It was also used in North Dakota on an overnighter on the North Country Trail at its western terminus at very windy Lake Sakakawea State Park and for four days of hiking on the Maah Daah Hey Trail in Sully Creek State Park, the Little Missouri National Grasslands, and Theodore Roosevelt National Park (south unit) all in North Dakota. The terrain was similar at all locations, chopped grass/weeds and the temps ran from 55 to 99 F (13 to 37 C) with high humidity.
Back in MN the next use was a five-day trip deep in the Superior National Forest, right by the Canadian border. I volunteered to help the United States Forest Service (USFS) build a bridge over Bridal Falls on the Gunflint Trail, The first night I stayed on the grassy USFS heli-pad next to the Cross River. The next two nights were spent on an island in the eastern end of Gunflint Lake that we used as a base camp. The last night the XLite pad got to take a break as I stayed in the USFS bunk-house in Grand Marais. The temperatures on this trip were from 35 to 70 F (2 to 21 C) and the terrain was rocky dirt. It rained all but the last day.
Next was 137 miles (221 km) of the Pacific Crest Trail (PCT) in California, consisting of two overnighters to catch sections skipped in the Angeles Forest and Sequoia National Forest, then a 5-day section to continue the trail in the northern Sierra Nevada, ending up at Emerald Bay on Lake Tahoe. The coldest temperature during use was 34 F (1 C) and the warmest night only got down to 50 F (10 C). Terrain was rocky and some was high desert.
Last were two overnighters in MN on the Red River again near Hendrum and Halstad trying to find snow. The coldest night saw a low of 26 F (-2 C). This is a picture taken before I put the fly on near Halstad.
As may be seen by the locations listed above I was able to give the XLite a pretty thorough workout this year. I came away even more impressed than ever with these pads. I was concerned at first that I may not care for the new tapered shape but it worked out just fine. Every bit of use with the XLite was with a quilt, not a traditional sleeping bag. So I was sleeping directly on the pad.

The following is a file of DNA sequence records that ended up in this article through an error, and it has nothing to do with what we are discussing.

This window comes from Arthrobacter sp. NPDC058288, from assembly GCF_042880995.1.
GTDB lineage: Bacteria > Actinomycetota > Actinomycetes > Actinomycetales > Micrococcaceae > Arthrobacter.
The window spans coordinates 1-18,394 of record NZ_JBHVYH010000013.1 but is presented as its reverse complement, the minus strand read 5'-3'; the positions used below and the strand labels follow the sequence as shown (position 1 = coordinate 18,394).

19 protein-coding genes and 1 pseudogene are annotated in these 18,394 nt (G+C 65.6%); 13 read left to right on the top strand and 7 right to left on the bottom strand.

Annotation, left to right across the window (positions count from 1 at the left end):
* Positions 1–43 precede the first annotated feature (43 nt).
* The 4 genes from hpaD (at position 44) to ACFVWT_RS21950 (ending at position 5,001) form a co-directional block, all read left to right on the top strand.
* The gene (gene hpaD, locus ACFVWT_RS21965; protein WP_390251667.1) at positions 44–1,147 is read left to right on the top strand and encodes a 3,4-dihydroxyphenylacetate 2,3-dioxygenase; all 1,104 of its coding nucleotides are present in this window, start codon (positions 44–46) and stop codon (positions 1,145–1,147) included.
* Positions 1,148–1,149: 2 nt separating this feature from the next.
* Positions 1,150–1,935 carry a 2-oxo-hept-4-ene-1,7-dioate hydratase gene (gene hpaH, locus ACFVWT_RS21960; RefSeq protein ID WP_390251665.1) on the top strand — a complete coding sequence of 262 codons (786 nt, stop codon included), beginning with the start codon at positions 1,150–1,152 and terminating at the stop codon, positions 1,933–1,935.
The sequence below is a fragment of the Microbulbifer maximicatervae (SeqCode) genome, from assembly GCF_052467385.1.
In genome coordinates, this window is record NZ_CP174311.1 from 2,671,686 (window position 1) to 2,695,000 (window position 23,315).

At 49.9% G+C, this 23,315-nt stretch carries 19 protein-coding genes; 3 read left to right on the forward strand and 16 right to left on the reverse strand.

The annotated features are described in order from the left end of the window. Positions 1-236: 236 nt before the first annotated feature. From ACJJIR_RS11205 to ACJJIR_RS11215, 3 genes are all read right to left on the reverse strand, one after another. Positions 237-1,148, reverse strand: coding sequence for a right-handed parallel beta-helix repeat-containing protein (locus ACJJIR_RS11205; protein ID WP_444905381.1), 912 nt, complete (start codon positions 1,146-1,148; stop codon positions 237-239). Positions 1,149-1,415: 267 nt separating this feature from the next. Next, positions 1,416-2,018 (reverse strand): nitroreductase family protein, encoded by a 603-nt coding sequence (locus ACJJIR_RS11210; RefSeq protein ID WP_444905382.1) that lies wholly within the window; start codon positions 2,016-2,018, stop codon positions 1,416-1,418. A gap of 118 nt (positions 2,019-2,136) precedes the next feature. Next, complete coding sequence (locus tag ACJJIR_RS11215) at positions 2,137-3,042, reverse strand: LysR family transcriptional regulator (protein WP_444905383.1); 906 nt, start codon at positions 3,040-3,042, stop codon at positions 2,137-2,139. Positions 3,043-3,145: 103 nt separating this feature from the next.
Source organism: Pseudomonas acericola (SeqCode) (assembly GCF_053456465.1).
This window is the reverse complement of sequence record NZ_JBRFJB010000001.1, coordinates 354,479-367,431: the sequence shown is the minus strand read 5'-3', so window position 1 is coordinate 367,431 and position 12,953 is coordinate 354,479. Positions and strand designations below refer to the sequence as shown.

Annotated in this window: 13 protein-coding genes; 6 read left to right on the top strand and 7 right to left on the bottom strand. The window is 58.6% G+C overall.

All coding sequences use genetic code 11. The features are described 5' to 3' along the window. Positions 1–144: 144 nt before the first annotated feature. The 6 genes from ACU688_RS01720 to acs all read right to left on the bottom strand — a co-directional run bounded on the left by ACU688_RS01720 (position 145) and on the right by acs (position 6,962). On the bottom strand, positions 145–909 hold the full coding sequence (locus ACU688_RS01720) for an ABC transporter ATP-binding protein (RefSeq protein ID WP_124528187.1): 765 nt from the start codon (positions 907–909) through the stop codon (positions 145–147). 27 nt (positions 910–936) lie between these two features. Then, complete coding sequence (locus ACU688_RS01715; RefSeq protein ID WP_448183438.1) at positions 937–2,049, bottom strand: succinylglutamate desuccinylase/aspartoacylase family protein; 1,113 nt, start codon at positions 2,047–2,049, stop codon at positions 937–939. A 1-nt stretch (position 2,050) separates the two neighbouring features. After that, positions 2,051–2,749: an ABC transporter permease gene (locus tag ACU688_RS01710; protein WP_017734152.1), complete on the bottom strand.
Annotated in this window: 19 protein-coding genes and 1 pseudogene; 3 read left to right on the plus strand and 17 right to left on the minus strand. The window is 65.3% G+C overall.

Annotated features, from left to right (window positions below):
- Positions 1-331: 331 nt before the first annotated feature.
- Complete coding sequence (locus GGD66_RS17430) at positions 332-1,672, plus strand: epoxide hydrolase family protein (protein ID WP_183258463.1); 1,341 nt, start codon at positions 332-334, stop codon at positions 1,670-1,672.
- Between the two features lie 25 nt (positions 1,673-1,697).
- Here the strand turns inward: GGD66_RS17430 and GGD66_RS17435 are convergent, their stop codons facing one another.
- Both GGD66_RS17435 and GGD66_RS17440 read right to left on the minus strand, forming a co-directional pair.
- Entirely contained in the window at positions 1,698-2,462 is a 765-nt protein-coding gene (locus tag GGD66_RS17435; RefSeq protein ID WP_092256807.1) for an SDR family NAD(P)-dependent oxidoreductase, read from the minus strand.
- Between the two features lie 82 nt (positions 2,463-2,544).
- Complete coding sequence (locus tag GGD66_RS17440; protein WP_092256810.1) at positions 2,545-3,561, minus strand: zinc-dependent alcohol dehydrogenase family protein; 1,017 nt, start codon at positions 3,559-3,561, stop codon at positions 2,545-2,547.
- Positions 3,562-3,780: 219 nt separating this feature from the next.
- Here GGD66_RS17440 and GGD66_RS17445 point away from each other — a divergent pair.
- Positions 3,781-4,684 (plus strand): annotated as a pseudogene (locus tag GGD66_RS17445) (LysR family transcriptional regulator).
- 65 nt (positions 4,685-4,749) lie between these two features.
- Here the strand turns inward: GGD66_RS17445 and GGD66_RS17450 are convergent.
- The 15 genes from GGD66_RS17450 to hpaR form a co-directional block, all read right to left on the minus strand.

I am a side-sleeper so I find that the pad is most comfortable when it is not inflated full (or hard). This allows my shoulders and hip to depress the pad a bit.
Another concern was the new material being durable. I used an 1/8" (3.3 mm) foam pad under it in CA as I was in a lot of areas with cactus and lots of stickers, and did not bring a protective footprint for my tent as I was trying to keep the weight as low as possible. Here is a picture of one of the camps. This is off the PCT near Cow Creek.
But on all the rest of the trips the XLite was used with nothing else but the tent floor under it. I toss and turn all night so the pad gets a workout when I am sleeping. Plus during my last couple of trips I was pretty much trapped in the tent by weather so I was sitting or lying on the pad for long periods of time. Like in this picture, the XLite is a comfortable place to hang out and read a book.
It is really amazing how warm this pad is. There were a couple times I was cold on top from my quilt being a bit thin for the temps but never did I get cold from the pad.
I have not had any problem with the feeling of the nylon seeing as I don't have a bag between me and the pad. But I do wear a light baselayer (like the Helly Hansen LS Crew above) to keep my quilts clean so that keeps me from noticing any "plastic-like" feel anyway. I do think that the new nylon slides less on my tent floors, even the super-slippery ones like the silnylon Hogback seen here.
I have just inflated the pad by mouth on all my trips. The company's PumpSack works fine on it too (see review) but I usually don't bother until the temps get colder. When I get home I do use an electric mattress pump to blow warm air into the pad to dry any residual moisture before I put it away.
The NeoAir XLite is another winner in my book. The weight and packed size in conjunction with the comfort provided make it pretty hard to beat and I expect to be using it as my regular 3-season pad for some time to come. Or until they make it better again. I leave with a picture of it at Halverson Lake.